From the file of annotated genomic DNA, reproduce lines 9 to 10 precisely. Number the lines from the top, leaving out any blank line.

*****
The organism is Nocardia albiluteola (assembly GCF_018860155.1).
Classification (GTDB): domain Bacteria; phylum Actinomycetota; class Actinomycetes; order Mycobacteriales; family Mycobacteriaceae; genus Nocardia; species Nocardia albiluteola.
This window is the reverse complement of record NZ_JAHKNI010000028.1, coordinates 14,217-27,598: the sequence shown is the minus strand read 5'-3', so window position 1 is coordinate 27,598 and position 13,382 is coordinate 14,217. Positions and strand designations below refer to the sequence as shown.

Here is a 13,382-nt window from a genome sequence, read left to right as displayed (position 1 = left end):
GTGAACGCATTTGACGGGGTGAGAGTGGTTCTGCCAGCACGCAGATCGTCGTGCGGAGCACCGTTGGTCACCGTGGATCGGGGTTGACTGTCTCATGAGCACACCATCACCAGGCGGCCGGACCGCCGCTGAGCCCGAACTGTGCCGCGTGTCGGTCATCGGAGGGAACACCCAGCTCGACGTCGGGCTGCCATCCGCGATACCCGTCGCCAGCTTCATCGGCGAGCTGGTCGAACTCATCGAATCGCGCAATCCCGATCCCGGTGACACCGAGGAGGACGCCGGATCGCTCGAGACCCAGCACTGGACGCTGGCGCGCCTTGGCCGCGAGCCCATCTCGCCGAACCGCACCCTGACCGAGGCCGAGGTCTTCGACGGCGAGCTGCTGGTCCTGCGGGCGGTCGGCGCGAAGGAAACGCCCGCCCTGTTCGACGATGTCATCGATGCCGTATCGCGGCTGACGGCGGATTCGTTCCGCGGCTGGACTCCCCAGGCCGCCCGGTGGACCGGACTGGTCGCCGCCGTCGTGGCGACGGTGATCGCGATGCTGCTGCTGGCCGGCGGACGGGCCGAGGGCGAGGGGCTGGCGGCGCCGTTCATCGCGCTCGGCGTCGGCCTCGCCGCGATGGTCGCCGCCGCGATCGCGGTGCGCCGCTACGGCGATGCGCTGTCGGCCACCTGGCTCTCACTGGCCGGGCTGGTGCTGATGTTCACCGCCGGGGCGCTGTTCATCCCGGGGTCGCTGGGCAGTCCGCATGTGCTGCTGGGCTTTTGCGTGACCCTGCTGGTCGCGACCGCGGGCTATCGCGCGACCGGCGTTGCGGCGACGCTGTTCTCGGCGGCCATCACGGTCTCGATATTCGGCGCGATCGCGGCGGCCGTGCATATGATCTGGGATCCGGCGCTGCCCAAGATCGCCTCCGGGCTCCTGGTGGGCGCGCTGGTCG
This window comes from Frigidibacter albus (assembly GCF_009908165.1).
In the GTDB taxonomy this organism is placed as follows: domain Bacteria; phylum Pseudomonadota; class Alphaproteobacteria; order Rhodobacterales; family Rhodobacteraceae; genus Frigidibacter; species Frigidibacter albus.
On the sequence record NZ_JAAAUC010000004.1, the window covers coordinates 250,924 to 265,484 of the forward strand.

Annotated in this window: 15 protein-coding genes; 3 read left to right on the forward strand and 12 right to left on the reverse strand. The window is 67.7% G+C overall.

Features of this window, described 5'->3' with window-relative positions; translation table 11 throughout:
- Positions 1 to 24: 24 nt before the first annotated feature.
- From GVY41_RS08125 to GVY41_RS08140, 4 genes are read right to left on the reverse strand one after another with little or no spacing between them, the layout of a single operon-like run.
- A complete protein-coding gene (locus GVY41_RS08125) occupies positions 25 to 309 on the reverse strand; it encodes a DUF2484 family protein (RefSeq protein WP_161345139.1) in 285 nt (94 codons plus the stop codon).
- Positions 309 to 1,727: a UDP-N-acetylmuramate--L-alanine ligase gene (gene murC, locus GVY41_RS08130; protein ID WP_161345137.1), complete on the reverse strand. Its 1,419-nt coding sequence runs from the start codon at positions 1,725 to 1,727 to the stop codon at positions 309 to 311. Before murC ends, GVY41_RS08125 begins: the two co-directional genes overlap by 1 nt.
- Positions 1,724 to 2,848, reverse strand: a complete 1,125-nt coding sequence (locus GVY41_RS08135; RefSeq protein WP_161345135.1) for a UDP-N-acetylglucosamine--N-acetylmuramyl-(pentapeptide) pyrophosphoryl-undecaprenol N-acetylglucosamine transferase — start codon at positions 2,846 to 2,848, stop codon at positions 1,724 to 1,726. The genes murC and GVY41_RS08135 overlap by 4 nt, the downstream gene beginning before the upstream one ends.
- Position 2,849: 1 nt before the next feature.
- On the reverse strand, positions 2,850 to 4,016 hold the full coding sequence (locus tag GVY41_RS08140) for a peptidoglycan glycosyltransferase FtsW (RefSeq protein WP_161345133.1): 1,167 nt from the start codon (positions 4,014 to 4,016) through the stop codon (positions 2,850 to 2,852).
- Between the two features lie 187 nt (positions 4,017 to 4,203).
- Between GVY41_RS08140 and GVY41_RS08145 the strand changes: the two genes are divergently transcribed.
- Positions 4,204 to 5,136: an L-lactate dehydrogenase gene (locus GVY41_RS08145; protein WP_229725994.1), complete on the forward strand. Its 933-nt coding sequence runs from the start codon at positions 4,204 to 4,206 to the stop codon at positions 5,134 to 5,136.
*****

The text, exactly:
Annotated in this window: 15 protein-coding genes; 3 read left to right on the forward strand and 12 right to left on the reverse strand. The window is 67.7% G+C overall.

Features of this window, described 5'->3' with window-relative positions; translation table 11 throughout: